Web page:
It took three years, but our schedules finally meshed. The winning ways of good friend Fr. James Castro, cmf, patiently solved all the problems until Joe Torres and I finally found ourselves in the well-equipped classrooms of Claret School of Zamboanga, sharing the joy of our vocation.
I was struck by the Fort Pilar shrine, which we visited late on our second night. It is a beautiful place, with the quiet but bustling air of a hideaway-in-plain-sight. I realize it is walled in now because of a bomb explosion a few years ago, and that of course it stands at the literal crossroads of Christian and Muslim communities, but the overwhelming sense I got, from our 30-minute visit, was one of peace. (Those three shadows in the Fort Pilar courtyard belong, respectively, to Fr. James, me, and Joe.)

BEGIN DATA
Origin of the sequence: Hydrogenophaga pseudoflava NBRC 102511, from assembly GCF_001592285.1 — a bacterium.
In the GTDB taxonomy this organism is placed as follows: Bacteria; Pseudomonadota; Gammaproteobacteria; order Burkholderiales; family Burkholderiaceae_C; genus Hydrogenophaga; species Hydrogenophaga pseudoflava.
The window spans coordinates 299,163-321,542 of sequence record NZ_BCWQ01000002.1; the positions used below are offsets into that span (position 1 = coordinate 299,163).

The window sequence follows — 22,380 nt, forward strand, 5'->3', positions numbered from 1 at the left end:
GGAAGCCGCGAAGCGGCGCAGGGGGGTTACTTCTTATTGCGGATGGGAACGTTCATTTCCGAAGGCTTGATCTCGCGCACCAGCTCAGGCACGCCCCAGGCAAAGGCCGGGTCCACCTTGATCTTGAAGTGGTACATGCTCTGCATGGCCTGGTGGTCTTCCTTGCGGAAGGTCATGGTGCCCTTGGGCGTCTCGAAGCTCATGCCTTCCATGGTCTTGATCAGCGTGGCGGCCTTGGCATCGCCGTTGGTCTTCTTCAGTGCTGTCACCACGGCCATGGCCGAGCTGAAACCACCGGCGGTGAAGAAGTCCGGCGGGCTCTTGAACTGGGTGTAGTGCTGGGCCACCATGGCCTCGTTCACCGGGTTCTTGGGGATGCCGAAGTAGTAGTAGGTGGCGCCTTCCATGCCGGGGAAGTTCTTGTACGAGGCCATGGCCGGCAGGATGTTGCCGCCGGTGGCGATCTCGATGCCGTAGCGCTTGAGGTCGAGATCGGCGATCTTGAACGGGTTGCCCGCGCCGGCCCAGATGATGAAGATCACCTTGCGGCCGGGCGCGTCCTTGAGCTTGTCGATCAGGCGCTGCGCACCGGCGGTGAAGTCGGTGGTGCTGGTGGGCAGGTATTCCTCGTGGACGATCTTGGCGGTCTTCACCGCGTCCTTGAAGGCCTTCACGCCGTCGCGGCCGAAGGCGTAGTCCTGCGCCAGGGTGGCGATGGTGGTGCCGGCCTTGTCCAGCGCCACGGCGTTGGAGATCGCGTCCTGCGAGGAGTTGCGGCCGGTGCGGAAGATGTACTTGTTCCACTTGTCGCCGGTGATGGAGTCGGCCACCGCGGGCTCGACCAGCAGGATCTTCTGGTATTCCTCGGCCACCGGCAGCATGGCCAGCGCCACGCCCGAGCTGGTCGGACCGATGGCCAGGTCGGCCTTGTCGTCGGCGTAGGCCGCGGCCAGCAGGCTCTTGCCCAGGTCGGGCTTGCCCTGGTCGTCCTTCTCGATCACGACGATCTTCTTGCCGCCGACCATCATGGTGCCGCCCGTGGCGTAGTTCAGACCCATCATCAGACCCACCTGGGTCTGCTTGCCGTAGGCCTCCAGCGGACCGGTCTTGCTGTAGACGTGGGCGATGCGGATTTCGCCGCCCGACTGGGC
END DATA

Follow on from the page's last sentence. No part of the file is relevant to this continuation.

Joe and I stayed at the Claretian fathers’ house; its refectory hosts an amazing mural of the Last Supper, painted in 1963 by the Spaniard Delimiro Ruiz when he was still a member of the order. I took a few pictures, none of which, I fear, does justice to the work. (And, oh, Jove, if you’re reading this: I found this photocopied plea to support Arms, Zamboanga’s candidate in Philippine Idol, all over the city: outside the church, even on the faculty room bulletin board. A shame she was voted out last week.)